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Department of the Languages and Cultures of Africa

Ms Caroline Mose

Overview

Caroline Mose
Name:
Ms Caroline Mose
Thesis title:
Kenyan Hiphop: Interrogating Socio-Political Interventions of Popular Youth Culture in Nairobi
Internal Supervisors

Biography

I am a PhD student sponsored by the Felix Trust, conducting research currently in Urban Popular Cultures. This is work earlier started during my MSc at the University of Oxford, UK.

PhD Research

The aim of this research is to interrogate various concepts of popular culture, the urban space, the youth and finally, its crux, that of hip-hop.  Mwenda Ntarangwi notes that despite the huge volume of reportage regarding hip-hop in East Africa, there is very little scholarly work done on the subject, especially in Kenya.  Therefore, this work began by building upon a prior exploratory research on Kenyan hip-hop that I had done as my Masters Dissertation at the University of Oxford, and continues to refer to work done by scholars on the subject in different parts of the world.
This research aims to continue an analysis of urban popular culture in Nairobi, and specifically, hip-hop culture.  Hip-hop, a global culture, now goes beyond the usual clichéd image of rap music, and begins to take shape in cultural discourse as a cultural movement.  In various parts of Africa, hip-hop as an urban cultural movement is increasingly taking on active socio-political activism. In Kenya, this has been the case from the 2002 presidential election that saw a concerted effort by hip-hop artists in political campaigns alongside politicians that saw the end of former president Moi’s 24 year hold on power. More recently, after the 2007 presidential poll left Kenya in chaos and bloodshed, hip-hop artists presented a memorandum of peace to mediator and former UN Secretary General Kofi Annan, pledging to use their influence to urge their youthful audiences to lay down arms and shun violence.
My research is interested in examining hip-hop culture and its current socio-political ideals, including the nature of its coagulation within the protest, urban space and how artists navigate the visceral nature of hip-hop and the demands of a more rational city structure as they wield a certain symbolic and cultural capital in influencing their audiences.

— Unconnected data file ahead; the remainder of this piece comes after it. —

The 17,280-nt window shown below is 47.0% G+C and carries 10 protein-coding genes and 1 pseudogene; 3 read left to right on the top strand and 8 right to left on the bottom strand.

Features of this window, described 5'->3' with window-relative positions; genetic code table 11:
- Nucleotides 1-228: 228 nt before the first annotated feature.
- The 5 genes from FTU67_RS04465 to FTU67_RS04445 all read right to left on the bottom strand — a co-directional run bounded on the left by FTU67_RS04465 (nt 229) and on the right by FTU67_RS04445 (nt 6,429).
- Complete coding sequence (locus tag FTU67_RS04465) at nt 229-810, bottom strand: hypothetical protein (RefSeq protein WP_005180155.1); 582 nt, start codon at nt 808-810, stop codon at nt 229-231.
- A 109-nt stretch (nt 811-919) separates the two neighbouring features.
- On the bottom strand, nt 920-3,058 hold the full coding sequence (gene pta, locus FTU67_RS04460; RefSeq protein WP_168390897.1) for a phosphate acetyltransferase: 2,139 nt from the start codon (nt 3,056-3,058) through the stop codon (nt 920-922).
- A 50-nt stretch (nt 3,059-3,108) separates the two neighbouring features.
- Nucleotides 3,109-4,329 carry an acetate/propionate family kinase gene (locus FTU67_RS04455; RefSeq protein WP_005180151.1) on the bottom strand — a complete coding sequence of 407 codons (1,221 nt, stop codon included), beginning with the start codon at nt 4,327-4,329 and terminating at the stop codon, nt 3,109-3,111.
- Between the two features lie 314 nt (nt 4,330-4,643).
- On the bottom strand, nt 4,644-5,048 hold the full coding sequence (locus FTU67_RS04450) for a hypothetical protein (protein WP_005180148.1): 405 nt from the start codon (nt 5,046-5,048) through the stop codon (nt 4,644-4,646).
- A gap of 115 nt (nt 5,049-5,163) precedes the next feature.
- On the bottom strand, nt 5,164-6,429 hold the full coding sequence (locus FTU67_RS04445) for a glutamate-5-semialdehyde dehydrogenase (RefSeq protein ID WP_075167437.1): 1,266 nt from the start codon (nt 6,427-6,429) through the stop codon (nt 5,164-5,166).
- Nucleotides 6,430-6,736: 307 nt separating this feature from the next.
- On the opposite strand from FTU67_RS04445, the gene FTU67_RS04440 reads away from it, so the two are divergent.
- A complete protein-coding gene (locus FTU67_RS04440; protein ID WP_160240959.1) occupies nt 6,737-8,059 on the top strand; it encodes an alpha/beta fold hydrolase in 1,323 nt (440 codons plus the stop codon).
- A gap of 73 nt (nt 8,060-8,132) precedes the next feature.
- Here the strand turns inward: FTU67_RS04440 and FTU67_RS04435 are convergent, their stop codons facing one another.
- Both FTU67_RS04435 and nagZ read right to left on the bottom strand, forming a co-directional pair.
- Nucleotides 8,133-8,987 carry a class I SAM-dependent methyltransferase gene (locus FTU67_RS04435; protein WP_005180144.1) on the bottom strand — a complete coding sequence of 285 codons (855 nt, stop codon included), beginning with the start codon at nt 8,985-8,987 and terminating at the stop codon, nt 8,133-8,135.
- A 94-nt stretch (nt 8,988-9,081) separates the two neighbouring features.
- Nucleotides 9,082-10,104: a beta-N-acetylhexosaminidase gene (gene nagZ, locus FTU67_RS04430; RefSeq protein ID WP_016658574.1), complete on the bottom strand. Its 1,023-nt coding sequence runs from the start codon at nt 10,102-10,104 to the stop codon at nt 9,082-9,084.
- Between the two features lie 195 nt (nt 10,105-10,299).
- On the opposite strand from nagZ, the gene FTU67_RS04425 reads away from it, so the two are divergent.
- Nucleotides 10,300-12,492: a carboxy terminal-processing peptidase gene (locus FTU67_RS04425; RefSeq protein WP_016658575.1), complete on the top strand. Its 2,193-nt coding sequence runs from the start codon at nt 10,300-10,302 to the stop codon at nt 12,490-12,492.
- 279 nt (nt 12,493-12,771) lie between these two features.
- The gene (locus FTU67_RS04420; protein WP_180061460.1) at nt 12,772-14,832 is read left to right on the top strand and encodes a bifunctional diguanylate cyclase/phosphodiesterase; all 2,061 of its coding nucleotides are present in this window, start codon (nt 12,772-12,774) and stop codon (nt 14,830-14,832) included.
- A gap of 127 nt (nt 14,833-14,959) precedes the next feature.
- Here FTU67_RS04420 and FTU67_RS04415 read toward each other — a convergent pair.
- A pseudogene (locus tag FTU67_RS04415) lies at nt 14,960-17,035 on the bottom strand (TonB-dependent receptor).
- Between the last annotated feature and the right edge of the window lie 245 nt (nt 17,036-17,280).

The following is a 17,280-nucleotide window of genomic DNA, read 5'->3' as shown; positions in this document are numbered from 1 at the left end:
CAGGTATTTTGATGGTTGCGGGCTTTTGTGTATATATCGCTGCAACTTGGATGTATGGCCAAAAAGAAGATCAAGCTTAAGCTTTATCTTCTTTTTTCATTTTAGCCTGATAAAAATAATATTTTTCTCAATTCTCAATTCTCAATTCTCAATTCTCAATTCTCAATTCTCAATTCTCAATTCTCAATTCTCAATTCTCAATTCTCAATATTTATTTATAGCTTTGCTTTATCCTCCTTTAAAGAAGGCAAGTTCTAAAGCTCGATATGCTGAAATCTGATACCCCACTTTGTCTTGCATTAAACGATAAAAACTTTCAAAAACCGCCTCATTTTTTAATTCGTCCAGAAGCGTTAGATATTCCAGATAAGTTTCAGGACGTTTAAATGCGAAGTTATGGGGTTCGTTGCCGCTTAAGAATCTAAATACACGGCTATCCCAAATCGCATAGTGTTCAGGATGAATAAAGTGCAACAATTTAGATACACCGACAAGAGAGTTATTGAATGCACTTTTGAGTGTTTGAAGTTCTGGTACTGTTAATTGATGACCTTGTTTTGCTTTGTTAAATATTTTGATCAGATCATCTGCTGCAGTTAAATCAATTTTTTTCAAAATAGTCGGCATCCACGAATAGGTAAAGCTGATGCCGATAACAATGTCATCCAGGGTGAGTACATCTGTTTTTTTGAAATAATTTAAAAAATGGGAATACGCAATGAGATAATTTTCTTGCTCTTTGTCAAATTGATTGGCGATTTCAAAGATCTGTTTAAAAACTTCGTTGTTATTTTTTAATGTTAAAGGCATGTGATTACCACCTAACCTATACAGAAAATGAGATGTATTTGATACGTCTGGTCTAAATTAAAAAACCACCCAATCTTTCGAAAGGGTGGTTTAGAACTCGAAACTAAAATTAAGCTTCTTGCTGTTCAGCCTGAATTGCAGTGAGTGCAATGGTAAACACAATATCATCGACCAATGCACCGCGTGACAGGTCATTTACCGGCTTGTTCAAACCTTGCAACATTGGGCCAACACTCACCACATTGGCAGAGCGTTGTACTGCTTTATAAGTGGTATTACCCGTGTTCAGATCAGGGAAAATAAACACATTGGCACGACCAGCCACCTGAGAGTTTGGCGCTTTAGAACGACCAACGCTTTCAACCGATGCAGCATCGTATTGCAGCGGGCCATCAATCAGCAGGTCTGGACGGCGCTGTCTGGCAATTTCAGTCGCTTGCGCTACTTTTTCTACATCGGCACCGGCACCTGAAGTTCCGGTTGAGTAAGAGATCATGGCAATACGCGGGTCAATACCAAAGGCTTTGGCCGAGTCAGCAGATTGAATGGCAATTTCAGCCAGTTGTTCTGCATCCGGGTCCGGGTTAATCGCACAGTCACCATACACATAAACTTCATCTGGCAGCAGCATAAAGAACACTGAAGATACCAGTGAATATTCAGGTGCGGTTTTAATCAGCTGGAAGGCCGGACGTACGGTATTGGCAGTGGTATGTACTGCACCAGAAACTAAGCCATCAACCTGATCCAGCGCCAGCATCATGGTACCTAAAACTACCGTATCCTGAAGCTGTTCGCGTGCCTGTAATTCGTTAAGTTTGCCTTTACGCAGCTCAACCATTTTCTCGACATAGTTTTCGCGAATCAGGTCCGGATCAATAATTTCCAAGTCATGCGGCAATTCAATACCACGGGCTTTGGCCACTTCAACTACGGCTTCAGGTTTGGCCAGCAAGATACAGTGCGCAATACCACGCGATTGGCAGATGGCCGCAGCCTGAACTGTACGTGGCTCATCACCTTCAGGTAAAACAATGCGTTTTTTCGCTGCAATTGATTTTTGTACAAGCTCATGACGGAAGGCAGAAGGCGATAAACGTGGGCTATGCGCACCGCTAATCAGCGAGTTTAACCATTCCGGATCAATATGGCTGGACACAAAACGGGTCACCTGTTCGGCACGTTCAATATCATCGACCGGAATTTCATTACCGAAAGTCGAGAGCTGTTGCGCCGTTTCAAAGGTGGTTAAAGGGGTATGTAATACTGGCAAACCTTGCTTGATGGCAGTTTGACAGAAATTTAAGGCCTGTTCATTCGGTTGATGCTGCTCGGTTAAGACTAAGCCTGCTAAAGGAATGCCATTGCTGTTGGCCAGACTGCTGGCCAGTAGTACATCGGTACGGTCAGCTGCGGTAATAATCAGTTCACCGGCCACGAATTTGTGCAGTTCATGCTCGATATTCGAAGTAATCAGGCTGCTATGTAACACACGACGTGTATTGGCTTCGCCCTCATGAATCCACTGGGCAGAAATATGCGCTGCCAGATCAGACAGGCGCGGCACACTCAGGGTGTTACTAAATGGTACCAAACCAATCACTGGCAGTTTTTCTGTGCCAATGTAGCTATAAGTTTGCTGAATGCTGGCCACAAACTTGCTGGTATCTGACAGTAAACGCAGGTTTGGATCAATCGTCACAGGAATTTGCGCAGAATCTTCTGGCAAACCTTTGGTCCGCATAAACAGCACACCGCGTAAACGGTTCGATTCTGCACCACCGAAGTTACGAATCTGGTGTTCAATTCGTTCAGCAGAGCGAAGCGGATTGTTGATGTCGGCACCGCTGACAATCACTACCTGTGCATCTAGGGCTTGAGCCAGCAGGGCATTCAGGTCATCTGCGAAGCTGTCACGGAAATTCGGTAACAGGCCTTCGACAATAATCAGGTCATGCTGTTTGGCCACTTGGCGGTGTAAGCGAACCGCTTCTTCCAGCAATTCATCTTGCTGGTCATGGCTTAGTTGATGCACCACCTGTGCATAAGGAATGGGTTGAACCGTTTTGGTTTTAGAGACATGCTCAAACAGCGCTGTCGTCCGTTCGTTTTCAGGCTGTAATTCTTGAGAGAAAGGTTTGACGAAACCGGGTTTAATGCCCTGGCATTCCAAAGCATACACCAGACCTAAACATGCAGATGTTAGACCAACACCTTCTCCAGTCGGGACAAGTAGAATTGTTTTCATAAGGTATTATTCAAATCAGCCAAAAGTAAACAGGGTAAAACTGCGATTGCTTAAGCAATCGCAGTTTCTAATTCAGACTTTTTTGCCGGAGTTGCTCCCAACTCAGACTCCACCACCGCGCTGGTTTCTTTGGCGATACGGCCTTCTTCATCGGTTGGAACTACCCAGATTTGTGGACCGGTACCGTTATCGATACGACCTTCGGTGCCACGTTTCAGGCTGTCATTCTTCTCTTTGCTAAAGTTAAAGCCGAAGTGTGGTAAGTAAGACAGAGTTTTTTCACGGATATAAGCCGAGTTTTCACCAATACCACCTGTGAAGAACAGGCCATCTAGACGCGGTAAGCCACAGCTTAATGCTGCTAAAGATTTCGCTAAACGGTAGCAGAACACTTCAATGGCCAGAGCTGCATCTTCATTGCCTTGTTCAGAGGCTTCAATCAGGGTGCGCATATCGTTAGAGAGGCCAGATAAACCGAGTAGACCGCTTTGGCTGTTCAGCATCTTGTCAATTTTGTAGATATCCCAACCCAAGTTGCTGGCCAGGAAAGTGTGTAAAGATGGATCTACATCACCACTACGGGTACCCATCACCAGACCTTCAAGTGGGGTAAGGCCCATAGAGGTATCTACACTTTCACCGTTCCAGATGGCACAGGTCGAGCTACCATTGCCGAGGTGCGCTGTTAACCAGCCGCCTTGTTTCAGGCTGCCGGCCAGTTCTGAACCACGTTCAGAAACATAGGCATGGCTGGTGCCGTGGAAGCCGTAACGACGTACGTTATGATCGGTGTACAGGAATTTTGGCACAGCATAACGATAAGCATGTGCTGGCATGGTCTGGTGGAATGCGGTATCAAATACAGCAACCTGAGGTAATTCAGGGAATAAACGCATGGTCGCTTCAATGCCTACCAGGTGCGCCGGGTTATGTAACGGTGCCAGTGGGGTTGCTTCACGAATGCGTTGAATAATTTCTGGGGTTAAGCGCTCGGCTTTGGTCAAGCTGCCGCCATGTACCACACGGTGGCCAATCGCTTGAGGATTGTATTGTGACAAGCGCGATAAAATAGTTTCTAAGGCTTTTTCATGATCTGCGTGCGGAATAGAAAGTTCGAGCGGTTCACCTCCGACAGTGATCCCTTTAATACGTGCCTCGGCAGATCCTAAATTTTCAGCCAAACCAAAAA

PhD Publications

  • 15th to 18th June, 2011 ‘Fou(r )(l) letter words: Analyzing the use of modern-day dozens in African Hip hop music’ Research paper for the forthcoming European Conference on African Studies Conference in Uppsala, Sweden, in June 15th to 18th 2011.
  • December 2010 ‘Mixes, Remixes and Packaging: Examining how African Hip-hop forms cope with the normative in a globalized world’ Research paper presented at the ‘Intellectual Property, Normative Orders and Globalization Workshop’ in Bad Homburg- Germany by the University of Frankfurt.
  • November 2010  ‘Iko nini?  Critiquing the use of traditional Western paradigms in interpreting the socio-political impact of Hip hop culture in (African) Kenyan Hip hop’ Chapter for the Norwegian Council for Africa’s Biannual Book on African Affairs, November 2010.
  • May 2010 ‘Swagga and Cred’: Negotiating boundaries between the visceral and rational city in Kenyan Hip hop culture Conference paper for the AEGIS Conference ‘Tuning in to African Cities: Popular Culture and Urban Experience in sub-Saharan Africa’ at University of Birmingham, UK
  • 2009-2010 ‘Jua Cali-Justice : Navigating the ‘Mainstream-Underground’ dichotomy in Kenyan Hip hop culture’ in Native Tongues: The African Hiphop Reader edited by Paul Khalil Saucier, African World Press
  • October 2009 ‘Ngeli Ya Genge : ‘Glocal’ Hiphop Culture and the quest for Self-Identity in East Africa’ Research paper presented at University of the Witwatersrand at the ‘Eastern African Literary and Intellectual Landscapes’ Conference, 23rd to 24th October 2009.
  • June 2009 ‘Urban Youth Cultures: debunking and reinforcing representations of Eastern Africa?’ Research paper presented at the inaugural SOAS Research Students Conference on ‘Regional Studies and Critical Perspectives on Regions’ (see http://rssconference.wordpress.com/programme/), June 4th 2009
  • 18th February 2009 ‘Nairobi’s ‘Glass House’ experience and post-election IDPs’ Op-Ed article for Pambazuka News, an online African Journal, Issue 420 at http://pambazuka.org/en/category/comment/54186
  • May 2008 ‘Skuodi Ya Watu Kumi na Mbili : The Discourses, Negotiation and Art In Underground Hip hop in Nairobi, Kenya’ Unpublished Masters Dissertation, University of Oxford, UK